If you do create your own setup, you will need to purchase a regulator appropriate for the tank you are using. Different tank types use different regulators due to tank pressures. 0-25 lpm regulators for E tanks are readily available online. In addition to this, you will need to purchase a mask and oxygen hose (clear tubing).
If you are not currently under medical care, it is feasible to get oxygen directly from a reputable oxygen supplier. Welding oxygen is also pure and typically comes from the same source as medical oxygen. The key difference between medical and non-medical oxygen relates more to the chain of custody of the oxygen tank (cylinder) and requirements regarding purging the tank prior to filling. You can always ask your oxygen supplier to purge your tanks before filling.
Setting up your tank properly is important to avoid any errant spillage of oxygen. The simple solution is checking your setup before opening the valve to make sure all hose connections are tight and that your regulator is firmly attached to the cylinder. Then open the tank valve slowly and set the regulator at a low flow setting, ie. 5 lpm. Listen and feel for any leaks around the regulator and hose connections. If you hear oxygen leaking anywhere but at the mask itself, close the tank valve and correct it. When using oxygen, take extra care not to allow the oxygen to flow freely for any extended period. Always turn oxygen off at the tank valve, not with the regulator.
High-flow oxygen was proven to relieve cluster headache attacks within 15 minutes for nearly 80% of attacks with no serious side effects in a controlled clinical study (see the JAMA High-flow Oxygen Study). In fact, oxygen is considered to be the safest method of treating acute cluster headache attacks. The approach is to use 100% pure oxygen at a flow rate of 12-15 lpm, sometimes higher, through a non-rebreather mask for approximately 15 minutes or until the attack is stopped. Although that sounds pretty straightforward, learning how to use high-flow oxygen for quick relief takes some know how and practice. On this page, we describe how to get it, how to use it, and how to be safe with oxygen in the home.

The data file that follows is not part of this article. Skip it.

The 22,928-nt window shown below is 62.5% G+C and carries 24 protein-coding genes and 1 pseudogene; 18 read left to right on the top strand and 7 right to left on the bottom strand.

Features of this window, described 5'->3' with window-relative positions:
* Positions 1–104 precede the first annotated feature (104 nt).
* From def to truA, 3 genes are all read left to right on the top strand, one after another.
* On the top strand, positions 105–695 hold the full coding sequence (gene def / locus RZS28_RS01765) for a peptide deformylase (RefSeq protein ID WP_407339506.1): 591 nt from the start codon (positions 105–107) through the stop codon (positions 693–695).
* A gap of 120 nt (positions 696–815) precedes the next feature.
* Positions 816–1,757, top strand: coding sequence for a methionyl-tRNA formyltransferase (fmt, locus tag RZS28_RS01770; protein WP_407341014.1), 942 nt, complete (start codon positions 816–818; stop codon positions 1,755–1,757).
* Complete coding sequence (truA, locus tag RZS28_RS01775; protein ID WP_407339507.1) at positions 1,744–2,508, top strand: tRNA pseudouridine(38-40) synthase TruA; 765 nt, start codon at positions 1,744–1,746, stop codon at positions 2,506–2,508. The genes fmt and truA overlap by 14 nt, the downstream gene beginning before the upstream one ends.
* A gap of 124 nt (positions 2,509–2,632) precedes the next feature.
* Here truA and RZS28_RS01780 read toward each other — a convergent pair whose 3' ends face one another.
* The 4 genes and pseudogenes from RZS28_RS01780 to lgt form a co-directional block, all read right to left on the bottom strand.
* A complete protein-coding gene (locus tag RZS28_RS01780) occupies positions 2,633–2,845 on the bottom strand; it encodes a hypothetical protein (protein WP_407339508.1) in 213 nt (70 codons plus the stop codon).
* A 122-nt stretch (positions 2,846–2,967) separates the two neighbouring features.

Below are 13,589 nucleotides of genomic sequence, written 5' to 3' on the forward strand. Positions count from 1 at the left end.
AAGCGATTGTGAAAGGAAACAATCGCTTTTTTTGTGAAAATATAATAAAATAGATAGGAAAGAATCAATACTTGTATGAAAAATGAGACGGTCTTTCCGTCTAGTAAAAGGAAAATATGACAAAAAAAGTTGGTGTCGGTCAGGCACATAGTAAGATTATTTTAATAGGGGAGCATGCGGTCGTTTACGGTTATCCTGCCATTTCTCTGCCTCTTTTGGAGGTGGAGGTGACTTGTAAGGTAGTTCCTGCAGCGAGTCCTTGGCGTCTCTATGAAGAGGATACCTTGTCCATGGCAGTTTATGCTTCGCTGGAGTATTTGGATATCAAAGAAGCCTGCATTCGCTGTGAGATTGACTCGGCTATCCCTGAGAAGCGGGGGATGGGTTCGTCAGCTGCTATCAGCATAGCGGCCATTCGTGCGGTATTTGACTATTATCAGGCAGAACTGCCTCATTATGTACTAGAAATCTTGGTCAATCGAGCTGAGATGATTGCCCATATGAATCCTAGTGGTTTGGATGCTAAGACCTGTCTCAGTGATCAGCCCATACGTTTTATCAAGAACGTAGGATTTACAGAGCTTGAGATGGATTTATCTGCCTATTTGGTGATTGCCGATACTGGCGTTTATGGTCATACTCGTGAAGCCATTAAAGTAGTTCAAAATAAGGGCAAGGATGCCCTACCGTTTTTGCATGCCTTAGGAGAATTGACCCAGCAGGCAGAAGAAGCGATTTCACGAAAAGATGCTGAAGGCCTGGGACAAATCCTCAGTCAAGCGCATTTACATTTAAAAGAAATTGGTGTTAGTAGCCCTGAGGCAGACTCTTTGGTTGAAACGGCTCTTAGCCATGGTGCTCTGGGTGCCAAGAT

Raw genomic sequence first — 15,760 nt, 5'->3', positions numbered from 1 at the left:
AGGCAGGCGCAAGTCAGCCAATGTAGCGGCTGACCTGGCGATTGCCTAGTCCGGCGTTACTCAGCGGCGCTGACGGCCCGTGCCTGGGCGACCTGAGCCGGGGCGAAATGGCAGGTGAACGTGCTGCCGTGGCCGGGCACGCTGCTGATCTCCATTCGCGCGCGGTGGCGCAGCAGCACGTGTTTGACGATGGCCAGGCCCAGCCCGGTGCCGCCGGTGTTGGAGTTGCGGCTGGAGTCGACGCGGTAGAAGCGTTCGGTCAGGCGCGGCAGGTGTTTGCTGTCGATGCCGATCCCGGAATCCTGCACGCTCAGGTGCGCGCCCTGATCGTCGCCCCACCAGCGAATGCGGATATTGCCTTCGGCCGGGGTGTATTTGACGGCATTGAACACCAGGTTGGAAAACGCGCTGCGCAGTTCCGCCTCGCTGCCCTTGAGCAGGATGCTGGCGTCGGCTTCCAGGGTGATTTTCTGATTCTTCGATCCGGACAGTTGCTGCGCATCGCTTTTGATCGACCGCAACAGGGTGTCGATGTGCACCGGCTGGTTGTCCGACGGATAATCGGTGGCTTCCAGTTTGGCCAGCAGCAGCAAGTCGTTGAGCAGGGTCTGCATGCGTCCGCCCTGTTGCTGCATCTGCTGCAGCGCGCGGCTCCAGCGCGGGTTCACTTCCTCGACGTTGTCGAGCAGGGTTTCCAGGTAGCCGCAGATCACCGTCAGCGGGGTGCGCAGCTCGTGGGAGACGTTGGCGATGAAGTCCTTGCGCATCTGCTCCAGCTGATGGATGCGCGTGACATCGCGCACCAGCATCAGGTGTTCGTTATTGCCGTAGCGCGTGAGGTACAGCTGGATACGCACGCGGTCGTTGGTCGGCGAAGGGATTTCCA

There are two disability programs available through the Social Security Administration: Social Security Disability Insurance and Supplemental Security Income. SSDI is paid for by you through your payroll deductions. SSI is a program managed by the Social Security Administration that makes payments to people with low income who are age 65 or older, are blind, or have a disability. SSI is funded from the general government budget. Do not confuse SSI with SSDI – they are entirely different programs.
There are many types of private disability insurances that may be purchased by individuals or by companies on behalf of employees as a component of their benefits package. For example, if you are a sole proprietor of your own business, you may purchase Key Person disability insurance or Business Overhead Expense insurance to ensure that operations are maintained should you become disabled. Short-term disability insurance policies are typically held by larger companies on behalf of their employees so they may cover employee income should the employee become temporarily disabled due to an injury or illness incurred off the job. Long-term disability insurance held by an individual or through a company plan is designed to cover a portion of employee income should you become disabled for an indefinite period of time beyond the term of any existing short-term disability plan. Long-term disability plans may be effective for a couple of years or up to retirement age.
Cluster headaches can be very debilitating and at some point you may begin to question whether or not it makes sense to continue working. Generally speaking, episodic cluster headaches would not qualify as a disability in the eyes of the government, but they may justify a short-term leave from work. Chronic cluster headaches that have endured for a year or more and are debilitating may justify a longer absence from work or even full disability.
Welcome to our New Patient Guide, where you will learn what cluster headache is, how it is diagnosed & treated, and what you can do to manage this painful condition. You’ll quickly discover there is no “silver bullet” to stop the pain of cluster headaches. In fact, in many cases it takes so long to come to a diagnosis that you may have already been through several drug trials with your physician or neurologist in order to rule out other maladies. This is not at all surprising because cluster headaches are a primary headache type. In order to diagnose a primary headache type, your doctor must first rule out secondary headache types, including headaches caused by trauma, lesion, or tumor. This is for your safety, but it can certainly be frustrating going through the various diagnostics with no real pain relief.
Many clusterheadache patients have heard that drinking energy drinks can abort an attack just about as well as oxygen. Most of us have discovered that they also stop those nasty shadows we all experience that most doctors still refuse to acknowledge are part of the cluster headache symptomology.
The following is a description of what it feels like to experience a cluster headache attack. Cluster headaches range in intensity and any seasoned cluster headache patient knows well how to quickly rate the pain they are feeling on a scale of 1-10. The following is an example of a level 8 cluster headache attack.